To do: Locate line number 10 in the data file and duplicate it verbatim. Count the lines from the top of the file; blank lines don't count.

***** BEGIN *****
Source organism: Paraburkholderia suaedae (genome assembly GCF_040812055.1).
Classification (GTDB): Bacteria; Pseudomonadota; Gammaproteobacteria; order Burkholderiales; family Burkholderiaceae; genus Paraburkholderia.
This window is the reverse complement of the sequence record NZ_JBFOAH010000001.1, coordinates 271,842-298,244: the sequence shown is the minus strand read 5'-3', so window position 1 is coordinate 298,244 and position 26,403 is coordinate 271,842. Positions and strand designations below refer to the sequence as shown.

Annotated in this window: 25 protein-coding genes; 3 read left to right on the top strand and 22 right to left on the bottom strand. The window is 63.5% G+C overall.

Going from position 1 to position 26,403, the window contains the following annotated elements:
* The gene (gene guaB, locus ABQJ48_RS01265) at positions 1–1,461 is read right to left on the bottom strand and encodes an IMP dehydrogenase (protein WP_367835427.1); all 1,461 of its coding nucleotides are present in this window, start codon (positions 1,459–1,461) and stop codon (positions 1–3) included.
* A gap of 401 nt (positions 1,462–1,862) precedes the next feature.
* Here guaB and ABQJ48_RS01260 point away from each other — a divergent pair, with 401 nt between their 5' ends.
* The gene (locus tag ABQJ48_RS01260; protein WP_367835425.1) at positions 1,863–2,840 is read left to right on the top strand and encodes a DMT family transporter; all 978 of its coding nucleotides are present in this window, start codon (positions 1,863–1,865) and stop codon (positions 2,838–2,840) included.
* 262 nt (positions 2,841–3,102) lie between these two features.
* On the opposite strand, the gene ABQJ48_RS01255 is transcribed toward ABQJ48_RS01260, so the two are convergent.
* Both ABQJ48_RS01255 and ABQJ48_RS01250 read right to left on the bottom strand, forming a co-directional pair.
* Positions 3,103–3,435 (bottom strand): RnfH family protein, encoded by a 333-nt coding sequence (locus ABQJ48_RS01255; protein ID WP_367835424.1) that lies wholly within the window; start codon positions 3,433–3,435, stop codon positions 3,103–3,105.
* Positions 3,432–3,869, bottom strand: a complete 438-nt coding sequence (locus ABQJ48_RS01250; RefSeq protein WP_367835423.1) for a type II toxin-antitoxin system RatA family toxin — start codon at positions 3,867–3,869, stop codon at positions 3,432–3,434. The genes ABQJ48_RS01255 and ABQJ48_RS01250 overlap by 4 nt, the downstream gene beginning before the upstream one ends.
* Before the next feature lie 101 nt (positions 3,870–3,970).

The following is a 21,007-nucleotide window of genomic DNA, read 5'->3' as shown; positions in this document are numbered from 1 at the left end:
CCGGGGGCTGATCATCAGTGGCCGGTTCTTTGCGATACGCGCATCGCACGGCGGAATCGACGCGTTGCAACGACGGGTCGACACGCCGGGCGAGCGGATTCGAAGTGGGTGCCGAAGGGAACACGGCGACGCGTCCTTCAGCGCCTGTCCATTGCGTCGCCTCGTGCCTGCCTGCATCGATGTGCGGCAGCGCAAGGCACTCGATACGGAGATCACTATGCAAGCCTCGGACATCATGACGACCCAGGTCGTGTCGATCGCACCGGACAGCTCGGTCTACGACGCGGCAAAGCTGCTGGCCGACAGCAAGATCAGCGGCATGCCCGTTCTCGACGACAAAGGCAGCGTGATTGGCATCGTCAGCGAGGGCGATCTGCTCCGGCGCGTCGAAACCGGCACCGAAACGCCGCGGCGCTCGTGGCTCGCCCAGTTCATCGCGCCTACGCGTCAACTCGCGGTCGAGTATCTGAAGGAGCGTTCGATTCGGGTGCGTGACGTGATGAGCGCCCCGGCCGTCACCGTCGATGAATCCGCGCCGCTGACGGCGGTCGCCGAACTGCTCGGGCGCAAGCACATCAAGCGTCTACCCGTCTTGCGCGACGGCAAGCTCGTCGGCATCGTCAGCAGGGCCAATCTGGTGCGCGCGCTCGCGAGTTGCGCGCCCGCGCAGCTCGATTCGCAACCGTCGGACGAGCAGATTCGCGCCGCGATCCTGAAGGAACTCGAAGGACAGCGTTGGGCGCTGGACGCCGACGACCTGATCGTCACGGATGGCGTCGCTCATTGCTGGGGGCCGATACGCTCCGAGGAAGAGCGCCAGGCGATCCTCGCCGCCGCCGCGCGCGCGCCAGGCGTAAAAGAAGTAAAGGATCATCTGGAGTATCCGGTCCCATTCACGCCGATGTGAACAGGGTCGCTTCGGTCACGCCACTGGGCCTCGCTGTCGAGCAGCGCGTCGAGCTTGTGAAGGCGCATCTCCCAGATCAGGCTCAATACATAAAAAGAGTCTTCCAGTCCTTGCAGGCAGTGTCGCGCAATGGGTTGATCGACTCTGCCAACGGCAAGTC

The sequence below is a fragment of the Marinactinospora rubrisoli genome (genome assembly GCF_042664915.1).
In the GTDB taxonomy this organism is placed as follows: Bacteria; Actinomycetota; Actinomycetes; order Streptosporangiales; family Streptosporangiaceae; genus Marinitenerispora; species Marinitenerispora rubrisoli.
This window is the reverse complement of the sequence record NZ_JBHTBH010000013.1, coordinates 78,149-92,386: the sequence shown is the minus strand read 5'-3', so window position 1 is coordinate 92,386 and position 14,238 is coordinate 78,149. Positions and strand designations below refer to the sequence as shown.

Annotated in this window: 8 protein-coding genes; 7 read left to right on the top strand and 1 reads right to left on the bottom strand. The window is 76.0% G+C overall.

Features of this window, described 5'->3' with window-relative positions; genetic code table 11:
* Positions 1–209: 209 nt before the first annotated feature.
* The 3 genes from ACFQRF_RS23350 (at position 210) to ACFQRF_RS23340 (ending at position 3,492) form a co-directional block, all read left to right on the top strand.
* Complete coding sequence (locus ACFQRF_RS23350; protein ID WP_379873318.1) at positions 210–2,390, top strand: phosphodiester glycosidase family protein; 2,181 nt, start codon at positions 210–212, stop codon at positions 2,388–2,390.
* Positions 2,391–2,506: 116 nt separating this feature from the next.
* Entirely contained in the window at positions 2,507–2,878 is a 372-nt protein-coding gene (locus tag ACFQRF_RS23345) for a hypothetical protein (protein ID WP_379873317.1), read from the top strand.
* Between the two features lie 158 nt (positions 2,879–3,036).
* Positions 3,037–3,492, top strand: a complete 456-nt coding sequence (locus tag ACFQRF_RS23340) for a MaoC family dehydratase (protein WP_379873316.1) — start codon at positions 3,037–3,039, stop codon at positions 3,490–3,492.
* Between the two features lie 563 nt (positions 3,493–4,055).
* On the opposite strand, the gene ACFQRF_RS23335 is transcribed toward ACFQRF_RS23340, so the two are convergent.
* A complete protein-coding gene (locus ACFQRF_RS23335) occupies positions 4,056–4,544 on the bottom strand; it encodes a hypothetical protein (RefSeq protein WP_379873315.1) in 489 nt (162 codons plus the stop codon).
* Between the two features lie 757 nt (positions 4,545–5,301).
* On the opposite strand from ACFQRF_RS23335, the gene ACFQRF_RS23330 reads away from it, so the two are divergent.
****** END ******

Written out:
* 262 nt (positions 2,841–3,102) lie between these two features.